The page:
The medical school would revise its training culture to allow for more flexibility in education if the changes get implemented in July, Katznelson said.

“[We would engage] the surgical specialties to include residents, who are coming off current call limits, to join in the operating room and [ensure] the presence of an appropriate environment to perform transitions of care. We will assure all students and residents that the maximal weekly duty hours will not be altered, and that the rotations will likely be revised weekly to assure maintenance of the duty hour cap.”

In addition, most of the physicians agreed that another benefit of increasing the number of hours would limit the number of handoffs of patients which has been shown to increase confusion and increase medical error.

“There have also been some findings that the increase in hand offs serves as a source of additional stress for the doctors in training as well as the faculty attending’s and the health care team because they feel that they may not know everything about the patient and true ownership of a patient becomes a bit murkier,” Gamaldo said.

Risks of sleep deprivation

However, not every physician supports the proposal. Ronald Chervin, MD, MS, president of the American Academy of Sleep Medicine and director of the University of Michigan Sleep Disorders Center, said that decades of sleep and circadian science provide indisputable evidence that performance is compromised by extended wakefulness.

“Studies have found that cognitive performance and motor skills after being awake between 16 and 24 hours deteriorate to a level that is comparable to being legally drunk,” he said. “Allowing shifts of 24 hours threatens both patient and resident safety by increasing the risk of neurobehavioral and cognitive performance degradation, fatigue-related errors, and injuries to both patients and residents.”

Study results published in the Journal of the Association of American Medical Colleges in 2010 demonstrated through a clinical simulation test that medical interns performed significantly better after working a shortened overnight shift compared with a traditional extended shift.

Chervin noted that the ACGME has identified that residents and faculty members are at an increased risk for burnout, depression and substance abuse, but “the proposed program requirement revisions overlook the fact that sleep deprivation is intimately intertwined with these problems.”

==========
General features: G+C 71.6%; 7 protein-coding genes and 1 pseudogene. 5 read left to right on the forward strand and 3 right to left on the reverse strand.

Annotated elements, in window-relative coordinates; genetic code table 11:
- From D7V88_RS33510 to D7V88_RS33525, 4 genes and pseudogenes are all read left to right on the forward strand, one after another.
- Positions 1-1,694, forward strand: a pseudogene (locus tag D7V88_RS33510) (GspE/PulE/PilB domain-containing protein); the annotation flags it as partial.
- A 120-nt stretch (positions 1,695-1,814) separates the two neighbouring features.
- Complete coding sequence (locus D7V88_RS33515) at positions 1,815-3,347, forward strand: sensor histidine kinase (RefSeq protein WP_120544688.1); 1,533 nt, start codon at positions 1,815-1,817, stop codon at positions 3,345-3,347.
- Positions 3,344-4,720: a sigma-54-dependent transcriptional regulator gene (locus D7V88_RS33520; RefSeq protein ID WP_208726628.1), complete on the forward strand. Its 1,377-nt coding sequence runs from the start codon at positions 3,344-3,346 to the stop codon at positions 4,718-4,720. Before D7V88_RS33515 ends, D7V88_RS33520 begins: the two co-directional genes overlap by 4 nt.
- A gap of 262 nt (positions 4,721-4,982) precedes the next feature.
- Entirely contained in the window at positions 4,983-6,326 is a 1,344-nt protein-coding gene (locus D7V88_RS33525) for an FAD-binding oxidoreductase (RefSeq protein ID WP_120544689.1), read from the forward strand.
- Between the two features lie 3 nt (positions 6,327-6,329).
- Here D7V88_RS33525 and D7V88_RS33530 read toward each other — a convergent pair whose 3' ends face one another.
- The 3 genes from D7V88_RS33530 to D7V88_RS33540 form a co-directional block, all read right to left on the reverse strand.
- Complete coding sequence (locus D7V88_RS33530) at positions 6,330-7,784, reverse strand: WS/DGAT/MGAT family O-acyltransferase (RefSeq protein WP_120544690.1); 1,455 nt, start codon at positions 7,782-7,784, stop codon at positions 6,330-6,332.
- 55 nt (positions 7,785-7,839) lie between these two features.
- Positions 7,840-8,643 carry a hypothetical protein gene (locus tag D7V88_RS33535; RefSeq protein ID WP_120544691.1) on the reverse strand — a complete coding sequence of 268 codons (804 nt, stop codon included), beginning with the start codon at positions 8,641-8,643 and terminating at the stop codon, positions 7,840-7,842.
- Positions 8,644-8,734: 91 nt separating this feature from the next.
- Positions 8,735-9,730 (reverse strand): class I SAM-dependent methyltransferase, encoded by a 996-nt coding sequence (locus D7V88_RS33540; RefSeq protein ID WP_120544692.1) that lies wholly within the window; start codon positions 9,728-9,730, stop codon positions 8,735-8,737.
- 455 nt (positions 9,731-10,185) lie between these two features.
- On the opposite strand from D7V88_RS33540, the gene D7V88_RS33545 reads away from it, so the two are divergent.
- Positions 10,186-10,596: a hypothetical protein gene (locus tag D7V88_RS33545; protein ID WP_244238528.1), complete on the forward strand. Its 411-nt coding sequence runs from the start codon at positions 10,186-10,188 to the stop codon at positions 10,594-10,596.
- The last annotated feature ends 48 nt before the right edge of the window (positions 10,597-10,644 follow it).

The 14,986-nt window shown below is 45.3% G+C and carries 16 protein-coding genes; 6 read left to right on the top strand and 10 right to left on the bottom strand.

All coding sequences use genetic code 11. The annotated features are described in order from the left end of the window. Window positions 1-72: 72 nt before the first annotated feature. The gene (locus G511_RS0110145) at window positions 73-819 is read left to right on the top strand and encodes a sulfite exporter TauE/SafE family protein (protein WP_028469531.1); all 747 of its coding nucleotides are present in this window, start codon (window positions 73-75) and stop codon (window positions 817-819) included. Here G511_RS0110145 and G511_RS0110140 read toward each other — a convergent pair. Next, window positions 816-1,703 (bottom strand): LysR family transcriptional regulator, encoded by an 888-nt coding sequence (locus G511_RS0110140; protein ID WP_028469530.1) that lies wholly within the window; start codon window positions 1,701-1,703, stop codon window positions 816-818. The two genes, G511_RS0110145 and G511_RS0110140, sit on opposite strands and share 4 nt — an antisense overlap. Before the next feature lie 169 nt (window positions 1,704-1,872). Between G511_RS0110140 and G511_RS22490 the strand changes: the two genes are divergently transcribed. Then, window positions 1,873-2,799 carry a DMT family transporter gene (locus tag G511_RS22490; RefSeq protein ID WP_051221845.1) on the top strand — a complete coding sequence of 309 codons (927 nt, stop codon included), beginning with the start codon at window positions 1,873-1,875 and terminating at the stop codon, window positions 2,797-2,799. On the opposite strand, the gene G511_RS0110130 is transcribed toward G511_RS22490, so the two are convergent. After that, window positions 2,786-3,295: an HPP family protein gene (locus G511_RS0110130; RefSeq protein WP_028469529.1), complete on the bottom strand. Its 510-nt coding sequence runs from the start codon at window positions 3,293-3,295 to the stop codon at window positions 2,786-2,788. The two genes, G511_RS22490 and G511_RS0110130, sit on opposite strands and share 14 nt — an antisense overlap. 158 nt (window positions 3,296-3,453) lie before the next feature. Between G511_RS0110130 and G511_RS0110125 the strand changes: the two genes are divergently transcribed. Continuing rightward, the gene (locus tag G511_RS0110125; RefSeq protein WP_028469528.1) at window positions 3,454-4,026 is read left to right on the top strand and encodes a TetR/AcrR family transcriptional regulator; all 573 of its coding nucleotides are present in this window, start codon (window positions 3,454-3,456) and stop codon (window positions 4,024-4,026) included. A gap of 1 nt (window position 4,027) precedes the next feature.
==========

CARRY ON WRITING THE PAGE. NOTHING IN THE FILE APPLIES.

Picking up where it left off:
Chervin said that in a letter to the GME community, Nasca noted that the absence of a 16-hour limit does not imply that programs may no longer configure their clinical schedules in 16-hour increments if that is still their preference.

“The American Academy of Sleep Medicine encourages all residency program directors to limit their resident physician work hours to a maximum shift of 16 hours, which we believe is the optimal limit to ensure both adequate resident education and the safety of patients and physicians,” he said.

The physicians who do support the increase acknowledged that added supervision is critical to ensuring there is no burnout or increase in errors.

“I certainly agree that continued efforts to monitor the vitality, alertness and overall health of the health care provider is critical, which includes ongoing efforts to prioritize assessments of sleepiness and fatigue,” Gamaldo said.

In addition, Gamaldo said she appreciated that the proposal specifically mentions clinicians should be afforded time if they need to rest.

“If a resident after 6 hours or 8 hours, needs to be able to say to the team, ‘It’s been a long 6 hours I need to go take a nap, I need to go and just do some meditation.’ … we need to have mechanisms in place and we need to support individuals to be able to take individual time and we need to train people to do that,” Orlowski said.

Public comment closes on December 19 with the task force expected to vote in February. – by Ryan McDonald

References:

Aran A, et al. Med Decis Making. 2016;doi:10.1177/0272989X15626398.

Bilimoria KY, et al. N Engl J Med. 2016;doi:10.1056/NEJMoa1515724.

Gordon JA, et al. Acad Med. 2010;doi:10.1097/ACM.0b013e3181f073f0.

Patel MS, et al. JAMA. 2014;doi:10.1001/jama.2014.15273.